Lovely, noisy and trashy Malecon

Why stay in Santo Domingo? The best thing about the city, for us, was Malecón. This long beach boulevard is great for exercising in the early morning hours. At that time, it is not crowded and the traffic in the nearby four-lane street is tolerable. During the daytime the noise is horrible and crossing the street mortally dangerous. During our three-month stay, we saw many accidents, mostly involving cars and motorcycles. It would be a great improvement if the government decided to make the city center and Malecón car-free. Now even huge American trucks drive along it polluting the air. We enjoyed tremendously those few Sundays when Malecón was completely closed for traffic. This happened during the Santo Domingo marathon and another running event.

2-minute travel videos

While you can admire incredibly beautiful sunrises from Malecón, the beaches are not good for swimming or sunbathing as they are filled with plastic waste. Once in a while groups of volunteers do a cleaning effort (themselves drinking water from single-use plastic bottles), but the shore soon looks the same. People just don't care, and restaurants keep selling throw-away packaged lunches and drinks in plastic bottles that end up on the beach and in the ocean killing fish and eventually people who eat fish. Päivi boiled tap water and Santeri drank it unboiled without any problems.

Electric nightmare

Among other downsides in Santo Domingo are constant interruptions in electric power. Local wiring is a mess and when something goes wrong, blackouts can last from hours to days. The longest inconvenience we experienced was eighteen hours. Usually there are a few blackouts every week and they last from two to four hours. The local electricity company has no interest in doing their job well. When they came to change our electric meter, they forgot to reconnect the electricity. It was Saturday afternoon and the guys hurried back home. That night we enjoyed a surreal setting: we sat in the dark watching our neighbours hanging blinking Christmas lights on their balconies.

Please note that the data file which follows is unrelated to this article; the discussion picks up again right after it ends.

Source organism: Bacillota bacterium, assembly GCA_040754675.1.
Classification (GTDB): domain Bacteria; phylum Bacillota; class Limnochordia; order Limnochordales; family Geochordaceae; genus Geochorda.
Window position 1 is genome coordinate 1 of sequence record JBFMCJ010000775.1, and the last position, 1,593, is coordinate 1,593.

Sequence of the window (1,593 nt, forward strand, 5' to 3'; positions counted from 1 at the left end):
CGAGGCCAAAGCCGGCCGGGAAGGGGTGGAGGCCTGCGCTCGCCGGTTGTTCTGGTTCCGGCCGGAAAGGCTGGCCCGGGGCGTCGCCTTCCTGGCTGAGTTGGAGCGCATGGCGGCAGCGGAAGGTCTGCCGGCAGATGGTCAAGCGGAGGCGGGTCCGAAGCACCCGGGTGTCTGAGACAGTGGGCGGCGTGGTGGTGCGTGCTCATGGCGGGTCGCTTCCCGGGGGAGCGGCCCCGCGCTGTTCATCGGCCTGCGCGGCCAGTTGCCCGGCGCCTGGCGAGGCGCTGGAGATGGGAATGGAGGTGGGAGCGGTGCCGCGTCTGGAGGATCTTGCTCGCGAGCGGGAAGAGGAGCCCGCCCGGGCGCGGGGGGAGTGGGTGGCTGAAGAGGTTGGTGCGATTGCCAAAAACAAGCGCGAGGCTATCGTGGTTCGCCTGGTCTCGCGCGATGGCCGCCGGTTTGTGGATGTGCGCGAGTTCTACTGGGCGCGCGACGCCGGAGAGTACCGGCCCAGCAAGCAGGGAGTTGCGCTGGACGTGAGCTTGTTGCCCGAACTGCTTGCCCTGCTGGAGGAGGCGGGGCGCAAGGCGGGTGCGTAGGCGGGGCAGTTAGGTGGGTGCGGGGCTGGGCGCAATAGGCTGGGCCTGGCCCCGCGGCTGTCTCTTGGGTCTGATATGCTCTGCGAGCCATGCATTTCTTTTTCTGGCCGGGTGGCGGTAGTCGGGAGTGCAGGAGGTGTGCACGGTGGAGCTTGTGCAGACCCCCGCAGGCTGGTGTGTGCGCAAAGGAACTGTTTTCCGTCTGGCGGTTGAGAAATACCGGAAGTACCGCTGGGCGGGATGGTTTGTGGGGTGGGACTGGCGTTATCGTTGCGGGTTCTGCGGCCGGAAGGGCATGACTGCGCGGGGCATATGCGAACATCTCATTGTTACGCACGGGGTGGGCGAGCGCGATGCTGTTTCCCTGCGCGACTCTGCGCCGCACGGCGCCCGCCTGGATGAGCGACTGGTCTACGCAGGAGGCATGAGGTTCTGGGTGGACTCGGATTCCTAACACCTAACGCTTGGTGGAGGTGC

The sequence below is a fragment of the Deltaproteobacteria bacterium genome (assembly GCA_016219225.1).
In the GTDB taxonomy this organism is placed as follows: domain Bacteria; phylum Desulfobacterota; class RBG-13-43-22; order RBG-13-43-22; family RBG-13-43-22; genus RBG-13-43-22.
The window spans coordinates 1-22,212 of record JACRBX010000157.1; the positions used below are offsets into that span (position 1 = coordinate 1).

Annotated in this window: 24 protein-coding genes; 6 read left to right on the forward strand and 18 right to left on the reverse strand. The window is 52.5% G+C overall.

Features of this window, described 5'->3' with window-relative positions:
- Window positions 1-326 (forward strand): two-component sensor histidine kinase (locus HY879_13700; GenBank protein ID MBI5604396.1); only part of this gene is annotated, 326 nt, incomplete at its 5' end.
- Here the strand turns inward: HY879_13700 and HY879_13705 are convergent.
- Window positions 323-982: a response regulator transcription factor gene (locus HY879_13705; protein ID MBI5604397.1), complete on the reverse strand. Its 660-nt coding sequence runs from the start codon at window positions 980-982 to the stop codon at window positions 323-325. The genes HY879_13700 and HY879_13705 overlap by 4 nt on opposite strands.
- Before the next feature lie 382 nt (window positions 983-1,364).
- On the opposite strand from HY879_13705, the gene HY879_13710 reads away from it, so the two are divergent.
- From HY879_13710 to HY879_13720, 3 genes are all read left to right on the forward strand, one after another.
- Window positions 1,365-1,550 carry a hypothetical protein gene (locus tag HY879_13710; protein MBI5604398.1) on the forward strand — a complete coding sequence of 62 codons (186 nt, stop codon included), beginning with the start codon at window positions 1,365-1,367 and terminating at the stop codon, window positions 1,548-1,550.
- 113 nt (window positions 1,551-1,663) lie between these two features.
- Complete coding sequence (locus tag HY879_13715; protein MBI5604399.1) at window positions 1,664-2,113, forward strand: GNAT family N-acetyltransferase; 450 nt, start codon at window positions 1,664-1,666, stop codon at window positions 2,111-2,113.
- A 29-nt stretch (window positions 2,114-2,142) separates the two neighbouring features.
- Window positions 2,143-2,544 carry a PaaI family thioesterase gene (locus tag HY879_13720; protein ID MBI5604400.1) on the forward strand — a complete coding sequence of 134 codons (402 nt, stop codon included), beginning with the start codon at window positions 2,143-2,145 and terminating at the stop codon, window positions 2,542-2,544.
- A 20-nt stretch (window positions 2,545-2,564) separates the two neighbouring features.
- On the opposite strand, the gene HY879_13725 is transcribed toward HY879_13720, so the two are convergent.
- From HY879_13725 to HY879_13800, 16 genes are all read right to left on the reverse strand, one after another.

Peace and price control

Foodwise, Santo Domingo is affordable. You can eat out with US $3 if you choose a popular lunch joint instead of an à la carte restaurant. Being vegans we didn't find much choice in restaurants so we cooked by ourselves. Food in supermarkets is very affordable and local fresh produce wonderful. We especially enjoyed the Dominican avocados, pumpkins and papayas. While there are many supermarket chains in the city, competition is lacking and selection is almost identical. Food prices seem to be controlled and the same applies to gasoline and currency exchange rates which feel artificially expensive. Obviously the government do not want people to riot and march in the streets as in many other countries in the world, including the neighbouring Haiti. The only protest we saw was against domestic violence. A small group of women was standing in the street holding protest signs.

For Americans and Europeans, flights to the Dominican Republic are cheap. There are many airlines flying either to Santo Domingo or to Punta Cana, and they often have promotions. The high season is from December to March. We stayed during the hurricane season which runs from September to November, and found it surprisingly pleasant. One hurricane came close but it missed us by some 50 kilometers (30 ml). In the aftermath, there was a strong wind and some rain causing a short blackout for a couple of hours. During the whole fall, rain was moderate. It usually rained in the afternoon and the rest of the day was nice and sunny. Temperatures were occasionally high coupled with high humidity. If you don't like tropical weather, fall is probably not the time to travel to the Dominican Republic. The high season is cooler and drier.

Let's cancel cars, OK?

Activism videos

Let's cancel plastic trash, OK?

Activism videos

Our travel videos are available at videos.nomadtravelbooks.com.

Comments

The most popular posts this week

An Open Letter to Finland’s President Sauli Niinistö